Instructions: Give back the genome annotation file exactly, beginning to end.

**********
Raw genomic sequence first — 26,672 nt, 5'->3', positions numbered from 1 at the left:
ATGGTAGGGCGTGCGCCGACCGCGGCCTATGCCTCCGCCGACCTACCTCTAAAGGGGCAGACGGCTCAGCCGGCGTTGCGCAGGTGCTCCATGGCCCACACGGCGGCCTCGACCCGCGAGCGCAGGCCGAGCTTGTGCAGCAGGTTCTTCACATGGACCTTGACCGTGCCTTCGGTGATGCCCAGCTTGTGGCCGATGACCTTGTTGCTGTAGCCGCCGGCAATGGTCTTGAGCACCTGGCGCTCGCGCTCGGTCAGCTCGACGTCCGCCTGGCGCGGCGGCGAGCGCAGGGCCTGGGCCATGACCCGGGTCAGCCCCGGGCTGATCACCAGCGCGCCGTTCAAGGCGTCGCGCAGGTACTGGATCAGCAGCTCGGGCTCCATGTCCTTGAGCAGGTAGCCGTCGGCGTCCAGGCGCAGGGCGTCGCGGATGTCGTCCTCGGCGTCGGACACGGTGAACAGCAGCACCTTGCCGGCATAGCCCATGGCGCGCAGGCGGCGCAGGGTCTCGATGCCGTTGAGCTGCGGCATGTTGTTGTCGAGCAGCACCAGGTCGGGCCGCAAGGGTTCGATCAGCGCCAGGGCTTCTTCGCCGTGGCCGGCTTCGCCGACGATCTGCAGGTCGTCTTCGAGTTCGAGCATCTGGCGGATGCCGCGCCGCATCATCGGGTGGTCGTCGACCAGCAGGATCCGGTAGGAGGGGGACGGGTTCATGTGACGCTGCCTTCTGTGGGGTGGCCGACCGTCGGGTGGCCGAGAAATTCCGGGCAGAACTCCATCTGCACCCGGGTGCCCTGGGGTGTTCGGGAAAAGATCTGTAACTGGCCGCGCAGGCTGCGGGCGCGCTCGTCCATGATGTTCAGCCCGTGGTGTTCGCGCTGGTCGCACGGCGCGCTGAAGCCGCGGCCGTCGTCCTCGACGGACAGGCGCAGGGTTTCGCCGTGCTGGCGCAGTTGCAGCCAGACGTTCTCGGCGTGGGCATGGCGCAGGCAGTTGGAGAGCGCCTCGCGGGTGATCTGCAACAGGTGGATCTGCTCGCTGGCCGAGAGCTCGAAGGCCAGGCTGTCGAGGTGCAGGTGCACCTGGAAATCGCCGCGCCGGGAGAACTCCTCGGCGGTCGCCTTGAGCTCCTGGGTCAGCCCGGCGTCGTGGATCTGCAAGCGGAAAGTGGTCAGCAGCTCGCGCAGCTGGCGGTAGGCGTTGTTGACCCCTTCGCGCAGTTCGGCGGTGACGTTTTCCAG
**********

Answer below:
Raw genomic sequence first — 26,672 nt, 5'->3', positions numbered from 1 at the left:
ATGGTAGGGCGTGCGCCGACCGCGGCCTATGCCTCCGCCGACCTACCTCTAAAGGGGCAGACGGCTCAGCCGGCGTTGCGCAGGTGCTCCATGGCCCACACGGCGGCCTCGACCCGCGAGCGCAGGCCGAGCTTGTGCAGCAGGTTCTTCACATGGACCTTGACCGTGCCTTCGGTGATGCCCAGCTTGTGGCCGATGACCTTGTTGCTGTAGCCGCCGGCAATGGTCTTGAGCACCTGGCGCTCGCGCTCGGTCAGCTCGACGTCCGCCTGGCGCGGCGGCGAGCGCAGGGCCTGGGCCATGACCCGGGTCAGCCCCGGGCTGATCACCAGCGCGCCGTTCAAGGCGTCGCGCAGGTACTGGATCAGCAGCTCGGGCTCCATGTCCTTGAGCAGGTAGCCGTCGGCGTCCAGGCGCAGGGCGTCGCGGATGTCGTCCTCGGCGTCGGACACGGTGAACAGCAGCACCTTGCCGGCATAGCCCATGGCGCGCAGGCGGCGCAGGGTCTCGATGCCGTTGAGCTGCGGCATGTTGTTGTCGAGCAGCACCAGGTCGGGCCGCAAGGGTTCGATCAGCGCCAGGGCTTCTTCGCCGTGGCCGGCTTCGCCGACGATCTGCAGGTCGTCTTCGAGTTCGAGCATCTGGCGGATGCCGCGCCGCATCATCGGGTGGTCGTCGACCAGCAGGATCCGGTAGGAGGGGGACGGGTTCATGTGACGCTGCCTTCTGTGGGGTGGCCGACCGTCGGGTGGCCGAGAAATTCCGGGCAGAACTCCATCTGCACCCGGGTGCCCTGGGGTGTTCGGGAAAAGATCTGTAACTGGCCGCGCAGGCTGCGGGCGCGCTCGTCCATGATGTTCAGCCCGTGGTGTTCGCGCTGGTCGCACGGCGCGCTGAAGCCGCGGCCGTCGTCCTCGACGGACAGGCGCAGGGTTTCGCCGTGCTGGCGCAGTTGCAGCCAGACGTTCTCGGCGTGGGCATGGCGCAGGCAGTTGGAGAGCGCCTCGCGGGTGATCTGCAACAGGTGGATCTGCTCGCTGGCCGAGAGCTCGAAGGCCAGGCTGTCGAGGTGCAGGTGCACCTGGAAATCGCCGCGCCGGGAGAACTCCTCGGCGGTCGCCTTGAGCTCCTGGGTCAGCCCGGCGTCGTGGATCTGCAAGCGGAAAGTGGTCAGCAGCTCGCGCAGCTGGCGGTAGGCGTTGTTGACCCCTTCGCGCAGTTCGGCGGTGACGTTTTCCAG